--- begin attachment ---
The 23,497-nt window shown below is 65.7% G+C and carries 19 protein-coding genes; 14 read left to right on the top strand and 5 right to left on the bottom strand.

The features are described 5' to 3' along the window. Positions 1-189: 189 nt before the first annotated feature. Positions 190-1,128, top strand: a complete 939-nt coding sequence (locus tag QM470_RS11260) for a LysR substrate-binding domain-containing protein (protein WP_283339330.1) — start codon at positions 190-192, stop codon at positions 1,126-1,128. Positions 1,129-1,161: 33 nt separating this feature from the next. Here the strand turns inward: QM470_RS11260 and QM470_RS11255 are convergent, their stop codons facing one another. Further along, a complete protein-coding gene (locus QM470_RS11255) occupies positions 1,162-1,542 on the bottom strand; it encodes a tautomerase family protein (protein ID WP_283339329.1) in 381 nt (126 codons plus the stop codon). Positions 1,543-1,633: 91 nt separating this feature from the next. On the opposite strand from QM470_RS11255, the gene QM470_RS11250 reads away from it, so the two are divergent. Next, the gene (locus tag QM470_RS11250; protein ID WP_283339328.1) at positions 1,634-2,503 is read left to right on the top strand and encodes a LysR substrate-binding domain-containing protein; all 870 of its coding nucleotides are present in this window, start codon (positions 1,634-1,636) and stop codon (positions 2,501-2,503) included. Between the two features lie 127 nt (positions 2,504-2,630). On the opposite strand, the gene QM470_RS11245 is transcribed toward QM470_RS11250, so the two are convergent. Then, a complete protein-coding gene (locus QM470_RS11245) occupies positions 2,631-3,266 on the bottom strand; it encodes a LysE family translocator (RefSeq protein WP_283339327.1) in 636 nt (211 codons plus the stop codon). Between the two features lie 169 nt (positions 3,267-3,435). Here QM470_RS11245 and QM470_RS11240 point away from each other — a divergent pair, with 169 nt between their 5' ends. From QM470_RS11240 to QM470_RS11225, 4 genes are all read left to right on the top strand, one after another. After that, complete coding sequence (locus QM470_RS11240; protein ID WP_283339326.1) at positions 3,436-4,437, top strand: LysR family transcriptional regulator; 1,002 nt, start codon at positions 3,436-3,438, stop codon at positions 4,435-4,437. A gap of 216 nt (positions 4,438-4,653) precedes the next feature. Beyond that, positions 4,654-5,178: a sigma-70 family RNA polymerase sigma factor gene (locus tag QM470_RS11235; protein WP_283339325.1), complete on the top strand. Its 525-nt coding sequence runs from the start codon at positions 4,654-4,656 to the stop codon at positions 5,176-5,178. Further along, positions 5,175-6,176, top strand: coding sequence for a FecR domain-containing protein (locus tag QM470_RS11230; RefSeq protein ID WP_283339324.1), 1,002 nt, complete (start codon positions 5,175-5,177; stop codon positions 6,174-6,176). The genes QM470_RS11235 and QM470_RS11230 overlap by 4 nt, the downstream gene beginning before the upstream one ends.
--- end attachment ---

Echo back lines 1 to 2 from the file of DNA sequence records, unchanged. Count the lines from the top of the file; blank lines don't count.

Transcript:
The 23,497-nt window shown below is 65.7% G+C and carries 19 protein-coding genes; 14 read left to right on the top strand and 5 right to left on the bottom strand.

The features are described 5' to 3' along the window. Positions 1-189: 189 nt before the first annotated feature. Positions 190-1,128, top strand: a complete 939-nt coding sequence (locus tag QM470_RS11260) for a LysR substrate-binding domain-containing protein (protein WP_283339330.1) — start codon at positions 190-192, stop codon at positions 1,126-1,128. Positions 1,129-1,161: 33 nt separating this feature from the next. Here the strand turns inward: QM470_RS11260 and QM470_RS11255 are convergent, their stop codons facing one another. Further along, a complete protein-coding gene (locus QM470_RS11255) occupies positions 1,162-1,542 on the bottom strand; it encodes a tautomerase family protein (protein ID WP_283339329.1) in 381 nt (126 codons plus the stop codon). Positions 1,543-1,633: 91 nt separating this feature from the next. On the opposite strand from QM470_RS11255, the gene QM470_RS11250 reads away from it, so the two are divergent. Next, the gene (locus tag QM470_RS11250; protein ID WP_283339328.1) at positions 1,634-2,503 is read left to right on the top strand and encodes a LysR substrate-binding domain-containing protein; all 870 of its coding nucleotides are present in this window, start codon (positions 1,634-1,636) and stop codon (positions 2,501-2,503) included. Between the two features lie 127 nt (positions 2,504-2,630). On the opposite strand, the gene QM470_RS11245 is transcribed toward QM470_RS11250, so the two are convergent. Then, a complete protein-coding gene (locus QM470_RS11245) occupies positions 2,631-3,266 on the bottom strand; it encodes a LysE family translocator (RefSeq protein WP_283339327.1) in 636 nt (211 codons plus the stop codon). Between the two features lie 169 nt (positions 3,267-3,435). Here QM470_RS11245 and QM470_RS11240 point away from each other — a divergent pair, with 169 nt between their 5' ends. From QM470_RS11240 to QM470_RS11225, 4 genes are all read left to right on the top strand, one after another. After that, complete coding sequence (locus QM470_RS11240; protein ID WP_283339326.1) at positions 3,436-4,437, top strand: LysR family transcriptional regulator; 1,002 nt, start codon at positions 3,436-3,438, stop codon at positions 4,435-4,437. A gap of 216 nt (positions 4,438-4,653) precedes the next feature. Beyond that, positions 4,654-5,178: a sigma-70 family RNA polymerase sigma factor gene (locus tag QM470_RS11235; protein WP_283339325.1), complete on the top strand. Its 525-nt coding sequence runs from the start codon at positions 4,654-4,656 to the stop codon at positions 5,176-5,178. Further along, positions 5,175-6,176, top strand: coding sequence for a FecR domain-containing protein (locus tag QM470_RS11230; RefSeq protein ID WP_283339324.1), 1,002 nt, complete (start codon positions 5,175-5,177; stop codon positions 6,174-6,176). The genes QM470_RS11235 and QM470_RS11230 overlap by 4 nt, the downstream gene beginning before the upstream one ends.